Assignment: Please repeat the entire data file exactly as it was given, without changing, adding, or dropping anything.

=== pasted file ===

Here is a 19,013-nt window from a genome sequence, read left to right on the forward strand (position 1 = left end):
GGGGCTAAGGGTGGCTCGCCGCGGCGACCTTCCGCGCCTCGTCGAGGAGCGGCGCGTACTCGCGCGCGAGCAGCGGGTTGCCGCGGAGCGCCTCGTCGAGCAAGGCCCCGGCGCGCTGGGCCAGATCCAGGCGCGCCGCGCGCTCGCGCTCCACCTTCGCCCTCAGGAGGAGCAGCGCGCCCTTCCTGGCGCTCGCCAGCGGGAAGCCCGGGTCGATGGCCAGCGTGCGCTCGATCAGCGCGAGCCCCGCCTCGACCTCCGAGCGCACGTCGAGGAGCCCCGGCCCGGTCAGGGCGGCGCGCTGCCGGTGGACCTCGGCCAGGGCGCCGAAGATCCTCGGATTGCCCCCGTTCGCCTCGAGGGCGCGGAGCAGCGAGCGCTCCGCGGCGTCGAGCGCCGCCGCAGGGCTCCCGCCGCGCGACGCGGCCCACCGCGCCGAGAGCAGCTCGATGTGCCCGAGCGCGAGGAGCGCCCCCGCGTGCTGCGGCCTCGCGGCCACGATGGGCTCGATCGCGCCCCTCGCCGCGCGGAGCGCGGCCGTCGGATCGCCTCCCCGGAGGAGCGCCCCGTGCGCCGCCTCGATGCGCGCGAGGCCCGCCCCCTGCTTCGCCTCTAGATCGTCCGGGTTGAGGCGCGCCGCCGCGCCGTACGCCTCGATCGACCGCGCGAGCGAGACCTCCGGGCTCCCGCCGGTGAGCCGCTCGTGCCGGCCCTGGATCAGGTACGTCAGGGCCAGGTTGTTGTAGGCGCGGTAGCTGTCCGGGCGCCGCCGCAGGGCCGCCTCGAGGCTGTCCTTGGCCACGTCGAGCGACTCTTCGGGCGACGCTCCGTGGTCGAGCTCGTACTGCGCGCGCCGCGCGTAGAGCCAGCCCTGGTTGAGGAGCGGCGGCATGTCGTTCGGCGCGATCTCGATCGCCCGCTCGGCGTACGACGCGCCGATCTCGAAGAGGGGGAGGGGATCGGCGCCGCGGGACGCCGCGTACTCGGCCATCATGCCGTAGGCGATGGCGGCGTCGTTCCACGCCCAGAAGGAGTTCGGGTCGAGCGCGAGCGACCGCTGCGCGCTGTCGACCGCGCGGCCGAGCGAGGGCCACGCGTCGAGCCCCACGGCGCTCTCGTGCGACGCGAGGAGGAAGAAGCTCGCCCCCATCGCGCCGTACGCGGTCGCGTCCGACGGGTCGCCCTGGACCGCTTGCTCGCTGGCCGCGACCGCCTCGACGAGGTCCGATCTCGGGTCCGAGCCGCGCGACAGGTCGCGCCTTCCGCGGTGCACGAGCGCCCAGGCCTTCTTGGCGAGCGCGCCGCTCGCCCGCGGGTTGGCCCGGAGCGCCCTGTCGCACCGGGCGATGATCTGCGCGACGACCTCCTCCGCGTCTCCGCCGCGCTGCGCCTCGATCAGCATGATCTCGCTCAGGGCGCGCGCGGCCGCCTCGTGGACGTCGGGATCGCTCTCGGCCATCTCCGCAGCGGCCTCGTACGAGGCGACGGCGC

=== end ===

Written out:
Here is a 19,013-nt window from a genome sequence, read left to right on the forward strand (position 1 = left end):
GGGGCTAAGGGTGGCTCGCCGCGGCGACCTTCCGCGCCTCGTCGAGGAGCGGCGCGTACTCGCGCGCGAGCAGCGGGTTGCCGCGGAGCGCCTCGTCGAGCAAGGCCCCGGCGCGCTGGGCCAGATCCAGGCGCGCCGCGCGCTCGCGCTCCACCTTCGCCCTCAGGAGGAGCAGCGCGCCCTTCCTGGCGCTCGCCAGCGGGAAGCCCGGGTCGATGGCCAGCGTGCGCTCGATCAGCGCGAGCCCCGCCTCGACCTCCGAGCGCACGTCGAGGAGCCCCGGCCCGGTCAGGGCGGCGCGCTGCCGGTGGACCTCGGCCAGGGCGCCGAAGATCCTCGGATTGCCCCCGTTCGCCTCGAGGGCGCGGAGCAGCGAGCGCTCCGCGGCGTCGAGCGCCGCCGCAGGGCTCCCGCCGCGCGACGCGGCCCACCGCGCCGAGAGCAGCTCGATGTGCCCGAGCGCGAGGAGCGCCCCCGCGTGCTGCGGCCTCGCGGCCACGATGGGCTCGATCGCGCCCCTCGCCGCGCGGAGCGCGGCCGTCGGATCGCCTCCCCGGAGGAGCGCCCCGTGCGCCGCCTCGATGCGCGCGAGGCCCGCCCCCTGCTTCGCCTCTAGATCGTCCGGGTTGAGGCGCGCCGCCGCGCCGTACGCCTCGATCGACCGCGCGAGCGAGACCTCCGGGCTCCCGCCGGTGAGCCGCTCGTGCCGGCCCTGGATCAGGTACGTCAGGGCCAGGTTGTTGTAGGCGCGGTAGCTGTCCGGGCGCCGCCGCAGGGCCGCCTCGAGGCTGTCCTTGGCCACGTCGAGCGACTCTTCGGGCGACGCTCCGTGGTCGAGCTCGTACTGCGCGCGCCGCGCGTAGAGCCAGCCCTGGTTGAGGAGCGGCGGCATGTCGTTCGGCGCGATCTCGATCGCCCGCTCGGCGTACGACGCGCCGATCTCGAAGAGGGGGAGGGGATCGGCGCCGCGGGACGCCGCGTACTCGGCCATCATGCCGTAGGCGATGGCGGCGTCGTTCCACGCCCAGAAGGAGTTCGGGTCGAGCGCGAGCGACCGCTGCGCGCTGTCGACCGCGCGGCCGAGCGAGGGCCACGCGTCGAGCCCCACGGCGCTCTCGTGCGACGCGAGGAGGAAGAAGCTCGCCCCCATCGCGCCGTACGCGGTCGCGTCCGACGGGTCGCCCTGGACCGCTTGCTCGCTGGCCGCGACCGCCTCGACGAGGTCCGATCTCGGGTCCGAGCCGCGCGACAGGTCGCGCCTTCCGCGGTGCACGAGCGCCCAGGCCTTCTTGGCGAGCGCGCCGCTCGCCCGCGGGTTGGCCCGGAGCGCCCTGTCGCACCGGGCGATGATCTGCGCGACGACCTCCTCCGCGTCTCCGCCGCGCTGCGCCTCGATCAGCATGATCTCGCTCAGGGCGCGCGCGGCCGCCTCGTGGACGTCGGGATCGCTCTCGGCCATCTCCGCAGCGGCCTCGTACGAGGCGACGGCGC